Willoughby: How to clean house when the witches run away with the brooms | AspenTimes.com

Willoughby: How to clean house when the witches run away with the brooms

Tim Willoughby
Legends & Legacies
General Electric manufactured the first electric toaster in the U.S., in 1908.
Library of Congress/Courtesy pho

Electricity lit up Aspen’s streets and drove its mining equipment during the 1890s. Later, through the first decade of the 1900s, electricity eased the burden of chores at home. The Aspen Times ran a series of articles that touted the new inventions.

One of the first articles reported on the electric toaster, which came out in 1908. “It only takes three minutes to prepare two nice browned slices from the time the current is turned on.”

In 1909 the title of an article hinted at a range of electrical comforts, “A house without a broom or a match and without coal and gas.” The story claimed that electrical power would take care of all the cooking. “It has already proven itself cleaner, quicker and more effective than any other kind of heat for culinary work.” With a small motor, such as one on a mixer stand, electricity would energize “coffee grinding, meat and food chopping, egg beating, cream whipping, cake mixing, butter churning, grating, ice chopping, cream freezing, noodle cutting and vegetable paring.”

During that era, men held most door-to-door sales jobs. But in 1909 the New York Vacuum Cleaner Agency recruited women to sell vacuum cleaners in Aspen. Blakemore’s, a local store, sold and rented vacuum cleaners.

In 1911 some people thought of electricity as a magical substance to be feared. An explanation in The Aspen Times, which described the relationship of hydroelectric power and cooking, fell on the muddled side of clarity. “It is not the water, exactly, that cooked the cereal, boiled the steak or made the toast — it is the water power converted into electricity and the electricity changed into the heat which actually did the culinary trick.” Aspen’s residents may have developed a more intuitive understanding of that relationship. In plain view, the town’s hydroelectric plant had produced electricity for nearly two decades.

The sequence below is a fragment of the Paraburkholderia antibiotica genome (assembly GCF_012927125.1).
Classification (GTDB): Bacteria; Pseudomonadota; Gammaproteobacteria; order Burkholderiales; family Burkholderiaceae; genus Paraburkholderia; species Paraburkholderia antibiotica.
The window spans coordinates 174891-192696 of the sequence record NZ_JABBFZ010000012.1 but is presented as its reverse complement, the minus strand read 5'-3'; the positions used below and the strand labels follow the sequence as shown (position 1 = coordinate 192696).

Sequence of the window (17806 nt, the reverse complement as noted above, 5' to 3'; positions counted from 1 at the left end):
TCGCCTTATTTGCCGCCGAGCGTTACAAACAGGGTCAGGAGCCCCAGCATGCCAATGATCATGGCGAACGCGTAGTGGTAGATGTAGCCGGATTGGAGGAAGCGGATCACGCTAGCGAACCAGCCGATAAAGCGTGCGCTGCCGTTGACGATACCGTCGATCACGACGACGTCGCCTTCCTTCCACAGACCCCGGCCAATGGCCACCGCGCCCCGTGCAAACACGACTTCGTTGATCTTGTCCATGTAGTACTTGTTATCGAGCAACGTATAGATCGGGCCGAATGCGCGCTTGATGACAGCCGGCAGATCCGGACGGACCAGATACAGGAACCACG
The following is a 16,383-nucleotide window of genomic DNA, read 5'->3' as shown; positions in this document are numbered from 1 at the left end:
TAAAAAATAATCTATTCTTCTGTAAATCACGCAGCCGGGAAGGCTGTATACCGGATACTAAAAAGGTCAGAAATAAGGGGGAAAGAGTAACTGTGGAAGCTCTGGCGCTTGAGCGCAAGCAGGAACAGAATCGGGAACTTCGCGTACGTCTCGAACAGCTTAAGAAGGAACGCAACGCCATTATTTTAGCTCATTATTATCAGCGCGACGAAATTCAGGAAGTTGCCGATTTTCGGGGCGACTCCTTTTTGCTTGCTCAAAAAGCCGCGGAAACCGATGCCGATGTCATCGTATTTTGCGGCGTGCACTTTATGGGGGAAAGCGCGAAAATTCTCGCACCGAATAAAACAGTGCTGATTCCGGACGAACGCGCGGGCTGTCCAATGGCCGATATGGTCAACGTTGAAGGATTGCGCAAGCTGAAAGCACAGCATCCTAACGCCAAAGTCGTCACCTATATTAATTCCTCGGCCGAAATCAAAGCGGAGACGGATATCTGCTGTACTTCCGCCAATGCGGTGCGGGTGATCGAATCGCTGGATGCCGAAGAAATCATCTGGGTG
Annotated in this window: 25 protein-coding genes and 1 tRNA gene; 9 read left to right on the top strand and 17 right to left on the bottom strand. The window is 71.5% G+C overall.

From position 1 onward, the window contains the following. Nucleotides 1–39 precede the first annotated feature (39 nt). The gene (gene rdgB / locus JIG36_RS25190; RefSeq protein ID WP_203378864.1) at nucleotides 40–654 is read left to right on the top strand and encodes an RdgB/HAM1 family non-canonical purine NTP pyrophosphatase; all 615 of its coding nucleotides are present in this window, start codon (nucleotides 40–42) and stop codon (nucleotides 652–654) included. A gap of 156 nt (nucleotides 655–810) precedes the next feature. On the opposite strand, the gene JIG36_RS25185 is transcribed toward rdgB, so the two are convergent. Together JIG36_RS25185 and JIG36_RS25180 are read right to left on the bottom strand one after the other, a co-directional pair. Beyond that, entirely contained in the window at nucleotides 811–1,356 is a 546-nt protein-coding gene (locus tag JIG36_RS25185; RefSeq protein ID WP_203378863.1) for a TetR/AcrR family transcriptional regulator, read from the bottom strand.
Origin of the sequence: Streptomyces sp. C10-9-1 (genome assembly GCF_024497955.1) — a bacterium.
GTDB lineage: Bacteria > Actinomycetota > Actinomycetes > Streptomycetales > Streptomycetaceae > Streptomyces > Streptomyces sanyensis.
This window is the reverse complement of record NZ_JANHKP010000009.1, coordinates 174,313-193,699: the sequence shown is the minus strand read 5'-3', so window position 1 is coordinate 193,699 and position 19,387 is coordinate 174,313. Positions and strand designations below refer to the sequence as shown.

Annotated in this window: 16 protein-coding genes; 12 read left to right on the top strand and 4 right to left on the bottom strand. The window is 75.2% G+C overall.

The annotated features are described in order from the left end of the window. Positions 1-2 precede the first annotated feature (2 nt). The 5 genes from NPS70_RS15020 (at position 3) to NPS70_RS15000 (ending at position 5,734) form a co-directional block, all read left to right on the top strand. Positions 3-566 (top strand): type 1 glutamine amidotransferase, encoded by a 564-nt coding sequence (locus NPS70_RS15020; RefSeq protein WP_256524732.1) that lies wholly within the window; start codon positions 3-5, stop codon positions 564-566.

That same year another column in the series featured the electric flatiron. “Thousands of housewives” loved the iron, the story reported, because it “gets hot upon the instant and stays hot until the ironing is done.” Before electricity, people heated heavy irons on the wood stove. The heat did not last long enough to press many clothes. People would place the cool iron back on the stove and take care of other chores while it reheated.

By the early 1920s electricity reigned. A Tomkins Hardware ad featured a range of electrical appliances. An electric sewing machine cost $50 ($543 in 2019 dollars). For about double that you could buy “the one–minute washing machine.” More affordable items, but still expensive compared to today’s imports from China, included an electric coffee percolator for $10 ($108), and toasters and irons for $5 ($54).

December’s Tomkins ad listed one more item that demonstrated the invasion of electricity into cultural life: Christmas tree lights. Edward Johnson, who worked for Thomas Edison, had created the first string for his own home in 1892. Around 1900, retail stores began to use electrical lights for Christmas displays, but they remained too expensive for most families.

Within a generation, costs had come down and colorful electric bulbs had replaced traditional candles on the tree. How long would it be until the long dark nights of Aspen’s winter twinkled with fantastic strings of outdoor flashing lights?

Tim Willoughby’s family story parallels Aspen’s. He began sharing folklore while teaching Aspen Country Day School and Colorado Mountain College. Now a tourist in his native town, he views it with historical perspective. Reach him at redmtn2@comcast.net.


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